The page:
We need to support those that are supporting others
Tim Wheeldon is joint managing director of Fluent Money
The last few years have been tough on UK consumers, as stagnating incomes, stunted career prospects and mounting debts left the nation in a state of financial instability.
For some consumers, this instability has only worsened over the years. This is because although the beginnings of the recovery have provided necessary relief for many, some have had to shoulder the burden of loved ones’ finances throughout the economic downturn.
This has resulted in the emergence of an unlikely borrower demographic – the middle-aged consumer. This new financially pressured age bracket started the recession fairly comfortably, but is now often supporting both ageing parents and adult children. Although consumers in their forties and fifties might have been relatively well off compared to their elderly or younger counterparts, the dual pressure of supporting both is now taking its toll, forcing them to consider alternative solutions to their financial plans.
Advisors are now encountering customers more concerned with simply paying the bills and accommodating family members than building long-term stability. The younger generation took a serious hit during the recession, and today 49 per cent of 20-24 year olds still live with their parents. The percentage of those that are unemployed living with their parents is twice that of those living alone, meaning that more often than not it is middle-aged parents sharing the load of the youth unemployment crisis.
We anticipate that the situation for jobseekers in their twenties will improve along the UK’s road to recovery, but a number of obstacles remain along the way. Despite the introduction of Help to Buy as a means of supporting first time buyers, many still fear a potential housing bubble, and it is estimated that the typical first-time buyer needs to raise 4.47 times their salary to make the necessary payments.
The financial services sector needs to appeal to the middle-aged borrower’s long-term arrangements, and help them carefully plan for the future. Those unaccustomed to looking after fragile bank balances need professional guidance to find the solution most appropriate to their situation.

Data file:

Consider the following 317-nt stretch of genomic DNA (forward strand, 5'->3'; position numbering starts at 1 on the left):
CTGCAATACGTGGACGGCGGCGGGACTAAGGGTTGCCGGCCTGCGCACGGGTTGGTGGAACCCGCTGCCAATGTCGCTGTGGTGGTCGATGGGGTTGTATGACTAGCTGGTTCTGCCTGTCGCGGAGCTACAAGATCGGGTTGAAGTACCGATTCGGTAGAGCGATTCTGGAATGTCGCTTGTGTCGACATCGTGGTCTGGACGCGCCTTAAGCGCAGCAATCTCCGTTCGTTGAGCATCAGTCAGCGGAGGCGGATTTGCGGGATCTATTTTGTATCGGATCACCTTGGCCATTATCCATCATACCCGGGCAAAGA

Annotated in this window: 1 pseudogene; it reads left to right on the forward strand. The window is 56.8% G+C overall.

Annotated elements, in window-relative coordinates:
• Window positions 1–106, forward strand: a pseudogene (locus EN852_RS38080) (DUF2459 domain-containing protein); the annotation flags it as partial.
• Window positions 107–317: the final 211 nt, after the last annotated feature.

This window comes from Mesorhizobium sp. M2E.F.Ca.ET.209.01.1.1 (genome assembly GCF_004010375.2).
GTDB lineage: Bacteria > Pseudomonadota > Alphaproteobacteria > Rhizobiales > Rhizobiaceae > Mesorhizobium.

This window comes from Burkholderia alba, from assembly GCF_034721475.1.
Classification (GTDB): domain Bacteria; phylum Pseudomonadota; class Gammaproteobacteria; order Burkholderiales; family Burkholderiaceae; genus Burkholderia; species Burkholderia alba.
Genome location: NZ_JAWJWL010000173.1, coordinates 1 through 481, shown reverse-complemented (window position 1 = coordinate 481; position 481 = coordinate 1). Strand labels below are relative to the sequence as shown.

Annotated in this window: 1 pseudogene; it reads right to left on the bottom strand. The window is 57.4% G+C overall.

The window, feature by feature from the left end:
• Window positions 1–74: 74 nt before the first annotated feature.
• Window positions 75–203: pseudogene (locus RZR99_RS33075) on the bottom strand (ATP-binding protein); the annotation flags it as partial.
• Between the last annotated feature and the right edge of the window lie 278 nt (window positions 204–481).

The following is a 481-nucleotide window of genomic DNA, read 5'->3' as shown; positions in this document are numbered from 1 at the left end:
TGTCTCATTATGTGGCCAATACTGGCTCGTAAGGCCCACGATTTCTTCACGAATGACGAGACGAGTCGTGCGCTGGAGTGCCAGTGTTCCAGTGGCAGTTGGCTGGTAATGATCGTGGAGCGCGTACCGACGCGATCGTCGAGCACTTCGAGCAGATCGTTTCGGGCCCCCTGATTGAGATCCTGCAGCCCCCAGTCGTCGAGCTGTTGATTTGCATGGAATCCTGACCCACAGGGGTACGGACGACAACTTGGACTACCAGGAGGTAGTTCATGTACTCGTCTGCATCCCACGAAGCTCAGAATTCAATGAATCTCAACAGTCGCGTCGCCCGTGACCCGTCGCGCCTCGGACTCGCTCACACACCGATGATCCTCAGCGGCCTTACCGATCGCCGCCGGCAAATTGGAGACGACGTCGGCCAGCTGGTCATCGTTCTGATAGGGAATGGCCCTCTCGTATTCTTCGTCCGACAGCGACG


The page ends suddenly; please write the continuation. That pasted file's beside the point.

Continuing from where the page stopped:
Another contributing factor to debt amongst the squeezed middle-aged bracket is by resorting to non-traditional forms of credit arrangements, as they attempt to maintain their lifestyle without sufficient resources. The unfortunate truth is that although pay rises and job prospects might have stalled, consumer appetites remain undented by the recession, and the pressure from parents or children can be emotional as well as economic.
A recent study revealed that 13 per cent of consumer debt is being accumulated by paying retailers weekly for furniture, appliances and gadgets, while one in 20 admitted resorting to ‘doorstep loans’. The rise of payday lenders throughout the recession has tapped into the vulnerability of those providing for extra people whilst attempting to sustain their existing standards of living, demonstrating the need for better information regarding stable payment plans.
It might be that customers are not fully aware that a secured loan could be more beneficial in the long run, as is often the case when monetary difficulties are bound up with property. Advisors need to offer practical guidance about spending on insignificant possessions to remove the need for a loan in the first place, then provide information about sensible plans should the situation warrant them.
No parent or child wants to neglect their loved ones, so compassionate advice is essential as the economy starts to find its feet again. Although the future looks bright for the nation’s personal finances, the secured loans sector cannot afford to overlook those still needing support.”